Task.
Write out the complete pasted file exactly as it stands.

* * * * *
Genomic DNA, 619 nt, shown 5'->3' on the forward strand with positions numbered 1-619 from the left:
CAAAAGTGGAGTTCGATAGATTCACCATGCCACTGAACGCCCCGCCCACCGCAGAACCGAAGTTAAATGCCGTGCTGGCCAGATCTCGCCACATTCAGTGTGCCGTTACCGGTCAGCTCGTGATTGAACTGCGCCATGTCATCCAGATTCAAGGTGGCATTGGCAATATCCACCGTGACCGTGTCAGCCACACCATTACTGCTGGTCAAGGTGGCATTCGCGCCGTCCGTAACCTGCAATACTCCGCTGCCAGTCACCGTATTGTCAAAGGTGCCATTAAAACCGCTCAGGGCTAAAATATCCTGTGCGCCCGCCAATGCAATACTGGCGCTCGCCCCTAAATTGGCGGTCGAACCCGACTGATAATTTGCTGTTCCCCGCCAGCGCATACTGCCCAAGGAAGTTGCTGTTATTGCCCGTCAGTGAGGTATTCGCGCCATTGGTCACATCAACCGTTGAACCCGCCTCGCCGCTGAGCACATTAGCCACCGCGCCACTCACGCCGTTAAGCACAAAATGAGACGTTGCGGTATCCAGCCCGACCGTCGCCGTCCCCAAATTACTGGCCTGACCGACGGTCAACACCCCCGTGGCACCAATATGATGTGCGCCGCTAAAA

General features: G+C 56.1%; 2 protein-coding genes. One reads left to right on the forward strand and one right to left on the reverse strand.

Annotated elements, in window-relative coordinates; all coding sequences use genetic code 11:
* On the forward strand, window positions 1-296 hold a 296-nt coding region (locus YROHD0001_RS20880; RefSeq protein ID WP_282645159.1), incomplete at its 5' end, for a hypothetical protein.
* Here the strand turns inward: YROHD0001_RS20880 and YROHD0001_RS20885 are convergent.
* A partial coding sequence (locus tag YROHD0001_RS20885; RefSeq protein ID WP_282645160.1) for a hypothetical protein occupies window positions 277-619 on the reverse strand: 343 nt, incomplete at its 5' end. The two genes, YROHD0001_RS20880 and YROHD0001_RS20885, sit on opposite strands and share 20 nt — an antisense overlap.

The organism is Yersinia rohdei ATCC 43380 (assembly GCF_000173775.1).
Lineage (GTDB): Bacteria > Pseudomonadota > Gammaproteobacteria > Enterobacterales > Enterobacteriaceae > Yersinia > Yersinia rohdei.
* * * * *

Genomic DNA, 619 nt, shown 5'->3' on the forward strand with positions numbered 1-619 from the left:
CAAAAGTGGAGTTCGATAGATTCACCATGCCACTGAACGCCCCGCCCACCGCAGAACCGAAGTTAAATGCCGTGCTGGCCAGATCTCGCCACATTCAGTGTGCCGTTACCGGTCAGCTCGTGATTGAACTGCGCCATGTCATCCAGATTCAAGGTGGCATTGGCAATATCCACCGTGACCGTGTCAGCCACACCATTACTGCTGGTCAAGGTGGCATTCGCGCCGTCCGTAACCTGCAATACTCCGCTGCCAGTCACCGTATTGTCAAAGGTGCCATTAAAACCGCTCAGGGCTAAAATATCCTGTGCGCCCGCCAATGCAATACTGGCGCTCGCCCCTAAATTGGCGGTCGAACCCGACTGATAATTTGCTGTTCCCCGCCAGCGCATACTGCCCAAGGAAGTTGCTGTTATTGCCCGTCAGTGAGGTATTCGCGCCATTGGTCACATCAACCGTTGAACCCGCCTCGCCGCTGAGCACATTAGCCACCGCGCCACTCACGCCGTTAAGCACAAAATGAGACGTTGCGGTATCCAGCCCGACCGTCGCCGTCCCCAAATTACTGGCCTGACCGACGGTCAACACCCCCGTGGCACCAATATGATGTGCGCCGCTAAAA

General features: G+C 56.1%; 2 protein-coding genes. One reads left to right on the forward strand and one right to left on the reverse strand.

Annotated elements, in window-relative coordinates; all coding sequences use genetic code 11:
* On the forward strand, window positions 1-296 hold a 296-nt coding region (locus YROHD0001_RS20880; RefSeq protein ID WP_282645159.1), incomplete at its 5' end, for a hypothetical protein.
* Here the strand turns inward: YROHD0001_RS20880 and YROHD0001_RS20885 are convergent.
* A partial coding sequence (locus tag YROHD0001_RS20885; RefSeq protein ID WP_282645160.1) for a hypothetical protein occupies window positions 277-619 on the reverse strand: 343 nt, incomplete at its 5' end. The two genes, YROHD0001_RS20880 and YROHD0001_RS20885, sit on opposite strands and share 20 nt — an antisense overlap.

The organism is Yersinia rohdei ATCC 43380 (assembly GCF_000173775.1).
Lineage (GTDB): Bacteria > Pseudomonadota > Gammaproteobacteria > Enterobacterales > Enterobacteriaceae > Yersinia > Yersinia rohdei.